[London—Friday, 11 May 1860]

Friday 11th Met Mr Jesse at the British Museum at 1 o’clk. He was able to show us many things we could not otherwise have a obtained a view of particularly our view not only of Professor Owen’s collection but of the man himself.

Mr Jesse knocked gently at the Professor’s door when we came in that direction which was rather reluctantly opened as if a busy man sat behind it. The two had a little chat together in a low tone the result of which was Mr Jesse returned with a smiling face to say Prof. Owen would come out to see us immediately. Certainly it was not long before we heard his kindly voice and saw his figure now slightly stooping coming towards us. He began at once to explain the mysterious problems wh. we found in the bones we saw about us. First, a case containing the Australian Kangaroo. He showed us a small head very perfect, then monster fragments of the same animal and finally perfect skulls of these same monsters. He said a monster tooth was sent him which he was wholly unable to class but finally making a bold push declared it must be a tooth of an extinct race of enormous kangaroos, which was afterwards corroborated by the discovery of the immense skulls we saw before us.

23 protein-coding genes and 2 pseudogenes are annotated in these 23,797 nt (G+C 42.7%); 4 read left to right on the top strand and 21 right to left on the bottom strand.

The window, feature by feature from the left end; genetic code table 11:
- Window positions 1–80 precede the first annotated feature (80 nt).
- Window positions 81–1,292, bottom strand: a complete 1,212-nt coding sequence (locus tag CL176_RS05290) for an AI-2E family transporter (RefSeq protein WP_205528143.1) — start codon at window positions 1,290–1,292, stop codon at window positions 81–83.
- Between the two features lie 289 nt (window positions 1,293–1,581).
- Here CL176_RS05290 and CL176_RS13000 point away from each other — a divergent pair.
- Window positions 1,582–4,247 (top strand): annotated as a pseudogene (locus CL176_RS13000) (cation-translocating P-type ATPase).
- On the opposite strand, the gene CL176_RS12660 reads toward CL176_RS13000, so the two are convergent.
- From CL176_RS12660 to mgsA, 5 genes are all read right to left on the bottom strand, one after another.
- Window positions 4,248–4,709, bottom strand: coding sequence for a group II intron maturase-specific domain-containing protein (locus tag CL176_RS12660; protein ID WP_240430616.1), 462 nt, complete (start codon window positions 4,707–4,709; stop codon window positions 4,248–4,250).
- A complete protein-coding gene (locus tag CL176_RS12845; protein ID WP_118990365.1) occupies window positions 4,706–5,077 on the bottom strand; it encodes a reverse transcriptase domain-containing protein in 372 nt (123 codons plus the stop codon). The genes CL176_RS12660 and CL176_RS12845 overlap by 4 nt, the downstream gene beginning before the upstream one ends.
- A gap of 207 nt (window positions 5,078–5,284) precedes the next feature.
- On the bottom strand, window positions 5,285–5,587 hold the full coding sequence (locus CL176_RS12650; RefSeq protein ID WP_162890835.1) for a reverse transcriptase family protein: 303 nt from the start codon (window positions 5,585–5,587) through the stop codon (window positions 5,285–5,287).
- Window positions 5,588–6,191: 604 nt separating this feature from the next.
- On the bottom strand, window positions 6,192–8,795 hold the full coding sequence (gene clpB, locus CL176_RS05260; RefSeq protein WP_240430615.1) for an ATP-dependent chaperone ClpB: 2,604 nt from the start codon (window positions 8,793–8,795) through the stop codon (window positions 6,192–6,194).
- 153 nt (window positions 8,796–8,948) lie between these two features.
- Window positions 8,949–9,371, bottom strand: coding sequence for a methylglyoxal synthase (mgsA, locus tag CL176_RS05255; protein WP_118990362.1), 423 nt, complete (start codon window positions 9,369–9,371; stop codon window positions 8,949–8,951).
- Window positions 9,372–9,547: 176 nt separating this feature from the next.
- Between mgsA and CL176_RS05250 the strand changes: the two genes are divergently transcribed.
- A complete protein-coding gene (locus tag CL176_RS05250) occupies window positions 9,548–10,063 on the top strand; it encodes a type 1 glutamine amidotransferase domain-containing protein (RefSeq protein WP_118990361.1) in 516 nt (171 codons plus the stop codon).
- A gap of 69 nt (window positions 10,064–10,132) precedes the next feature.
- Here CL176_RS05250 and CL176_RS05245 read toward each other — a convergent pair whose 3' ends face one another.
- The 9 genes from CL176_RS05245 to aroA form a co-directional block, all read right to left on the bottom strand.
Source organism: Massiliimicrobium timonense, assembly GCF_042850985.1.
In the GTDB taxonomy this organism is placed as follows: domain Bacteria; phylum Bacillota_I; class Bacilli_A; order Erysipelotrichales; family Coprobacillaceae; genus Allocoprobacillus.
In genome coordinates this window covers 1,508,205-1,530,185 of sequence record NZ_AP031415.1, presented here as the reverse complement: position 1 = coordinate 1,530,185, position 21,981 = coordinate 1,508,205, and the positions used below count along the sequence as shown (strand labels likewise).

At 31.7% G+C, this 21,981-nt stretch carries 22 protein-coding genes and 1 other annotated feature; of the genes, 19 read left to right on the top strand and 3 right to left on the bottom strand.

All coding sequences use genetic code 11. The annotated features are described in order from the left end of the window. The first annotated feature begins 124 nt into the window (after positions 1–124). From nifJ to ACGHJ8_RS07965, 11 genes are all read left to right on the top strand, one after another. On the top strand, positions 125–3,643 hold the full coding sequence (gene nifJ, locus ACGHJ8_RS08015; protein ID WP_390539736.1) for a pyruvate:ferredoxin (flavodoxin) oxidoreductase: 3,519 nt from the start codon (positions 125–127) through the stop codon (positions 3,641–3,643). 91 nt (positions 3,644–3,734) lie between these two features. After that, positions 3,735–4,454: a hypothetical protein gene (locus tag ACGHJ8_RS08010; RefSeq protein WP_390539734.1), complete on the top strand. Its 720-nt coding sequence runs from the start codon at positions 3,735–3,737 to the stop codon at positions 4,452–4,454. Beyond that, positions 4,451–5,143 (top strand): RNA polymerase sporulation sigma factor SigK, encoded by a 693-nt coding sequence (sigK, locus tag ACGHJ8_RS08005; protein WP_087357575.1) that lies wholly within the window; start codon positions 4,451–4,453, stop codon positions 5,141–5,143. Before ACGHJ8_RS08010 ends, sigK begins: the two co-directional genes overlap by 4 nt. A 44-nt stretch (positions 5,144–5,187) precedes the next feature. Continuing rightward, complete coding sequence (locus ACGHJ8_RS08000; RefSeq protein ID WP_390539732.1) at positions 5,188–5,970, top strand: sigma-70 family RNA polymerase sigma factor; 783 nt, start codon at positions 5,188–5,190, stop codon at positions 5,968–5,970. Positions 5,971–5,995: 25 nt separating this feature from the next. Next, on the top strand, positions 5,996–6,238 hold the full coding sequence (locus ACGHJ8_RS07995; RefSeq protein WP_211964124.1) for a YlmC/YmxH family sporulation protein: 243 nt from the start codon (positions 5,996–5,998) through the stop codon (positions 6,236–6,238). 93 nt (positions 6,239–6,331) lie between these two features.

After the Kangaroos we were treated to a talk about the mastodon. The Professor said his theory was that the large animal disappeared from the face of the earth in proportion as the land became necessary for the habitation of man. That these large creatures needed more food and more space and were less prolific than the small ones. Altogether he considered a most kindly provision of Providence when they were supplanted by those of lesser size. We saw a turtle from the Himalayas strong enough to bear an elephant upon his back like the fabled turtles of old and many many wonders too numerous to mention. Nevertheless the Prof. in the kindness of his heart did not find them too numerous to discourse to us about, indeed he sympathized as if he had seen these things for the first time with our admiration for his beauties. We fairly drank sun-shine from the plumage of the Bird of Paradise and looked in wonder at the dust colored wings of the female pheasant which enabled her to sit for weeks undiscovered among the moss and weeds while her gay mate may be descried at a full mile.

We fairly tore ourselves away at last only too thankful for what we had enjoyed and feeling half guilty that we had detained our friend so long. At parting he presented me with a sketch of his cottage with his name written upon it. I should not forget the delight he took in showing us the petrified lightning and rain and wind. Mr O’Sullivan who had joined us there had faith he could show us petrified mind soon! Alas! I fear there is enough of that all about us—the fluent, working mind is what we continually seek.

Some person in authority lately proposed to increase the Professor’s salary. No! he said I have enough while those below me are so illy paid. He is now lecturing before the Queen to the great satisfaction of the Royal family.

We saw some remarkable petrified specimens of the Ichthyosaurus which had been hammered out of the solid rock with infinite care by a deaf man who finds his most congenial occupation in thus assisting science and Prof. Owen. His name is Hawkins.


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